Page T2.2 . 13 February 2008                     
ArchitectureWeek - Tools Department
< Prev Page Next Page >
  • Model Milling
  • Autodesk University No. 15

    [an error occurred while processing this directive]
      Current Contents
      Blog Center
      Download Center
      New Products
      Products Guide
      Classic Home
      Architecture Forum
      Architects Directory
      Topics Library
      Complete Archive
      Web Directory
      About ArchWeek
      Subscribe & Contribute
      Free Newsletters


    [an error occurred while processing this directive]

    Autodesk University No. 15


    The presentation used scenarios from the Lewis and Clark State Office Building in Jefferson City, Missouri, designed by BNIM Architects, in which a team tracked a conceptual, integrated view of a sustainable design project. They could create alternative possibilities for sustainable environments — all viewed simultaneously, showing their respective impacts. Using BIM, they could measure the performance of the model, and take a validation step to publish out the data to the U.S. Green Building Council (USGBC). The building ultimately received LEED® Platinum certification.

    [an error occurred while processing this directive]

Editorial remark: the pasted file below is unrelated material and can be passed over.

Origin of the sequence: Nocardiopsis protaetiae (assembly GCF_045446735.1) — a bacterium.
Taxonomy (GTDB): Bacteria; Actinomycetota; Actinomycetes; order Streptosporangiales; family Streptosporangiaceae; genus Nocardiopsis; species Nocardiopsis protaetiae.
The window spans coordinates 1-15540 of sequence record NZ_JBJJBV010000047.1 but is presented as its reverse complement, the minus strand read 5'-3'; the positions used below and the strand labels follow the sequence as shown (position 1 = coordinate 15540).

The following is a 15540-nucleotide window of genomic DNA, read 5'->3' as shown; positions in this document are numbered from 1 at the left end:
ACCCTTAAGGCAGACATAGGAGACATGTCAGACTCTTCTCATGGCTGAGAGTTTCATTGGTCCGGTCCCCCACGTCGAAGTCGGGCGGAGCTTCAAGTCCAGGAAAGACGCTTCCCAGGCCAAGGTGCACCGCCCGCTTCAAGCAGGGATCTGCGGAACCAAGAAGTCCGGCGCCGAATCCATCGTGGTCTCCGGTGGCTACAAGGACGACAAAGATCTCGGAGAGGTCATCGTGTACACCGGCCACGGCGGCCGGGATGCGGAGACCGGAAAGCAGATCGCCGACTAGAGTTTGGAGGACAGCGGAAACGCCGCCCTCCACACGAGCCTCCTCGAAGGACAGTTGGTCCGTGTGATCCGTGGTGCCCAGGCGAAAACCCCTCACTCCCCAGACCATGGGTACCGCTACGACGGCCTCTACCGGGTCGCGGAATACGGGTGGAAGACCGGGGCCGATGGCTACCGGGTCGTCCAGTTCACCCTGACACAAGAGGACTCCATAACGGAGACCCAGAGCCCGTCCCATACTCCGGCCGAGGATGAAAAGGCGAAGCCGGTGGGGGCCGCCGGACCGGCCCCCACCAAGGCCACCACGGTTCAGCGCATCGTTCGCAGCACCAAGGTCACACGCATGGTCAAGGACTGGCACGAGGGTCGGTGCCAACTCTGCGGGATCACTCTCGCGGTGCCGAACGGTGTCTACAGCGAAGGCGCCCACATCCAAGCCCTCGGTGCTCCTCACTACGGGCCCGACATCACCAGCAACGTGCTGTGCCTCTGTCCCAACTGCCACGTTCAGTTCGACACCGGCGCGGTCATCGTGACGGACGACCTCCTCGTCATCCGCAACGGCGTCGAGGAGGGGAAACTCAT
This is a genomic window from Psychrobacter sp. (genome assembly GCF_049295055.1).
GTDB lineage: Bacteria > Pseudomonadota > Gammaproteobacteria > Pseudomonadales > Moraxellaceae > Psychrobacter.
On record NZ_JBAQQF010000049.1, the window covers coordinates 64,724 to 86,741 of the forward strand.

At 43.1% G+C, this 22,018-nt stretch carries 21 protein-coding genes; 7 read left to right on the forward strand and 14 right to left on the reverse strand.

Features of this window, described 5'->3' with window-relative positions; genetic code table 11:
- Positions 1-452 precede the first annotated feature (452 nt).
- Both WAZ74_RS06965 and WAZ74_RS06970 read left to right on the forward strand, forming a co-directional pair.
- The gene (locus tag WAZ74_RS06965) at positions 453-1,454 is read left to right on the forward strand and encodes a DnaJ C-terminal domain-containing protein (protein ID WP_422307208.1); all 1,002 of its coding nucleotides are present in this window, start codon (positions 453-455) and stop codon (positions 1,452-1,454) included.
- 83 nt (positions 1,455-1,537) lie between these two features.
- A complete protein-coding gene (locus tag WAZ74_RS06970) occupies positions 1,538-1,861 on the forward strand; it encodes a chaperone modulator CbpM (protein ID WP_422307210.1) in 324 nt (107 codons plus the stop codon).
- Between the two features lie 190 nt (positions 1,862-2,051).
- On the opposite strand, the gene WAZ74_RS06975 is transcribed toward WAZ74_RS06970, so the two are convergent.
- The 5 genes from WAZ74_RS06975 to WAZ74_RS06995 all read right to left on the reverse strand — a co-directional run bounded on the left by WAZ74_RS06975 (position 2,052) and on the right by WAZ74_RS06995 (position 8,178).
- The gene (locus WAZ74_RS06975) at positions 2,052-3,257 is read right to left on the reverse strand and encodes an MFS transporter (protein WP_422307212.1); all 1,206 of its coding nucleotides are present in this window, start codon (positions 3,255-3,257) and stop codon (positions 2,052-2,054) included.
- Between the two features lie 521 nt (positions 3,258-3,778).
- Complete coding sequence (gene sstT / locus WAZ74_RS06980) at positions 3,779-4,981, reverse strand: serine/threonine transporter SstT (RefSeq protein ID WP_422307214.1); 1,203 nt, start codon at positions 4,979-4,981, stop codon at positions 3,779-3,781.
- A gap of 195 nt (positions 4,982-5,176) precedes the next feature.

The movie demonstrated the use of comparative energy analysis used to achieve LEED goals for daylighting, energy efficiency, building materials, and water-use efficiency. Bernstein said that Autodesk views model-based design as a central framework for revealing sustainable opportunities in building design.

    Sustainable design extends across corporate divisions, according to Bernstein. "Although architects are much more involved in sustainable design and more advanced in their thinking, there are sustainable design issues in all divisions — manufacturing, AEC, everywhere."

    Incorporating sustainable design from the initial design through the construction process requires a validation process that all parties can participate in.

    Engineering firm Glumac, winner of the Revit BIM Experience Award, specializes in consulting, sustainability, commissioning, and specialty design services ranging from energy modeling to computational fluid dynamics (CFD) analysis. Leonard Klein, LEED AP, associate principal at Glumac's Portland, Oregon, office, cautioned that sustainability is multifaceted.

    "It's actually holistic," Klein said, "Energy reduction is a major portion of sustainability, such as utility conservation, water conservation, using natural and renewable energy sources. You're also looking at an improved environment for people and building that is more earth-friendly. Indoor air quality is a major factor. Daylighting, natural ventilation, the distance materials must be shipped to the building site are all included under the umbrella of sustainability. Our focus is to assist the owner and the architect in developing the most sustainable building that we can."

    Beau Turner, solutions consulting manager of building solutions for Avatech Solutions, thinks BIM is a perfect fit for sustainable design, since it introduces a whole new concept and reinvents the way buildings are designed. Turner reported that many multidisciplinary firms are interested in involving different parties in the building design process, including contractors, and that numerous contractors want to start working with BIM and doing sustainable design.